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5 essential steps to establishing a solid sales foundation

Sales efficiency starts out easy when you’re a small business. Things get a little more complicated for a SaaS company that’s scaling. Welcome to a mess of discrepancies and disconnection.

Without the fundamentals in place, there will be friction at every stage of your sales process. No ifs, no buts. You need to commit genuine time and effort to set the foundations and positioning of your business.

The good news is, you can grow faster and make life easier if you focus on the fundamentals. This is no easy task, but we’re here to help.

Thanks to contributions from our experts, this blog will touch upon the important things you need to have in place as you grow.

Let's dive in.


1. Define your audience

The first step to setting the fundamentals is being able to clearly define your audience. Who do you solve problems for? What do they care about? What size of company are you targeting? And crucially what is their buying process like?

You need to identify your Ideal Customer Profile (ICP). You can think of them as your best fit customers. A very common mistake is to target too many verticals and segments. This makes it difficult to create a message that convinces your customers to buy. As long as the segmented market is big enough to meet the goals of your business, you can widen it as you grow.

So, where do you start? Identify the accounts most likely to become your high-value customers using objective measures, such as lifetime value.

The ICP is something everyone in your business should be able to articulate so that your ‘must win’ customers – and what connects them – are obvious.

Get this right and your sales approach will have the jolt of energy and clarity it needs to scale effectively.

“If you don’t know who your competitors are, who you are for, and how you add value – how can you expect your sales process to be efficient?”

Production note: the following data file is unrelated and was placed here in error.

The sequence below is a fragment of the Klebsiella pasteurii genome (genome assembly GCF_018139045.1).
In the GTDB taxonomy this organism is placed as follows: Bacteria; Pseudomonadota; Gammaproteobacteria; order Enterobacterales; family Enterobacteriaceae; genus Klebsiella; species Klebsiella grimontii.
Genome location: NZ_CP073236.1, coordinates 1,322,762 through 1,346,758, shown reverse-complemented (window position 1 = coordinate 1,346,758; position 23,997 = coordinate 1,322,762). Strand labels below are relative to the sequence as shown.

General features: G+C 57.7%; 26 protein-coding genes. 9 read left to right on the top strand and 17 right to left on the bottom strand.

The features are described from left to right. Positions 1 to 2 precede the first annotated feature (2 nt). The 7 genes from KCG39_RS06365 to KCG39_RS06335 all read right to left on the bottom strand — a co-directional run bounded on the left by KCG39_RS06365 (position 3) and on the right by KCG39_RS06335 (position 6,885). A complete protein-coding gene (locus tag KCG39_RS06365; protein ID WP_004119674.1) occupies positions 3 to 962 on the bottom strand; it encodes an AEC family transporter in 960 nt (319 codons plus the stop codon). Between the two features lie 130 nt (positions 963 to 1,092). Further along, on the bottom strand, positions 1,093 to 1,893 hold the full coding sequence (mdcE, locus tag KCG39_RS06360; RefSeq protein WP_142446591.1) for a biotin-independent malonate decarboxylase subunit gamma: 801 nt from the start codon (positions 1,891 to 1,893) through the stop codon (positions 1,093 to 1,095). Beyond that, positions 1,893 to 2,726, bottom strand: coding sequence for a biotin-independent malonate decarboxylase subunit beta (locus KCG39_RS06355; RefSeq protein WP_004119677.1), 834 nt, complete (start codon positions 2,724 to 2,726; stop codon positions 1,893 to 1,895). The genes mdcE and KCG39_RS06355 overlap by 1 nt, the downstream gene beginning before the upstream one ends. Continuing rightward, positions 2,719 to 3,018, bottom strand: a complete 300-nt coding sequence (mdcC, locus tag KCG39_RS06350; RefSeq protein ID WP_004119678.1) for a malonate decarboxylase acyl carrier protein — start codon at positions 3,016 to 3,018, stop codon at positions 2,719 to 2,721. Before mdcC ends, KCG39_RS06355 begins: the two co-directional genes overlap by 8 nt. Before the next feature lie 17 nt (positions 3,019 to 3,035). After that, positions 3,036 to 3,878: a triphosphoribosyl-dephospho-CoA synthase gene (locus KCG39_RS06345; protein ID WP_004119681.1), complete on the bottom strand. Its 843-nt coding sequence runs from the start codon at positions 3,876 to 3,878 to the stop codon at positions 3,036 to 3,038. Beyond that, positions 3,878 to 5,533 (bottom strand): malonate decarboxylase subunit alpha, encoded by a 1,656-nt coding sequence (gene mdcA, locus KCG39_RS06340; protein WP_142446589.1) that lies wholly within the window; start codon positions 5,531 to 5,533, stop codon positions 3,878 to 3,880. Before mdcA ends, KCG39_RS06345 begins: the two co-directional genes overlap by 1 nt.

Erik Syrén, Managing Director and Operations Lead - Monterro


2. Understand your competitive landscape

So, you’ve got your audience locked down. Now you need to understand where you sit in the market.

Your competitors may not always be the people you think. Are you competing with a company with a similar offering, or are you competing with a different approach?

Your salespeople will also be much better equipped if you’ve got a very clear idea of where you sit in the market. What is your USP? How do you differentiate?

Once you have a clear understanding of the problem your business solves, you need to be able to articulate it in a way that’s easy to understand and communicate.


3. Articulate your value proposition

The third step is translating all of this into a value proposition. Ideally you need one, clear idea.

The answer often lies in linking your value proposition to a business critical process. Frame your offering from your customer’s point of view. Chances are the problem you’re solving isn’t something like ‘better supported data’, but a real issue, like ‘collecting payments online’. 

Then, you can create a repeatable sales pitch. Make it easy to understand and avoid jargon. Test and grade your sales team on it every year to keep things consistent.

The foundation for an efficient sales process is to understand and sell how each of your customers want to buy rather than how you want to sell.”

Urban Bucht, CEO – Hypergene


4. Maintain cross-departmental alignment

It’s one thing to have a strategic approach to sales efficiency, but how do you make sure that translates across the entire company?

If marketing is promoting different use cases of your product than your sales team, prospects will quickly get confused and sales teams frustrated.

Get marketing and sales on the same page. This will give marketing a clearer view of the leads (and their needs), and sales a clear view of the kinds of prospects they should expect. 

And it doesn't stop there. Get your product, development, and customer success teams aligned too. Once your whole business is singing from the same song sheet – based on your positioning – then you’re well placed to reduce friction from your sales process.


5. Stick to your niche

A bad business is all things to all people. It might feel counterintuitive to narrow your message for greater success, but it works.

Once you’ve identified your target customers, and your business critical use case – stick with them.

This does not mean you’re leaving money on the table by missing out on customers – it means they’re not the most valuable customers for your business.

Find your unique niche and build from there. Once you’ve got this nailed, you’ll be able to identify the window of opportunity in your market. Every brand has one. Then when all your ducks are in a row, you’ll be set to scale your sales team – fast.


Key takeaways

IDENTIFY YOUR ICP –  Work out the critical details that link your best customers.

CONNECT YOUR VALUE PROP –  Think about business critical use cases, not just benefits.


GET SPECIFIC - Narrow your focus to attract your ideal customers.


Do you want to learn more on getting an efficient sales process? Download our ebook on the topic here.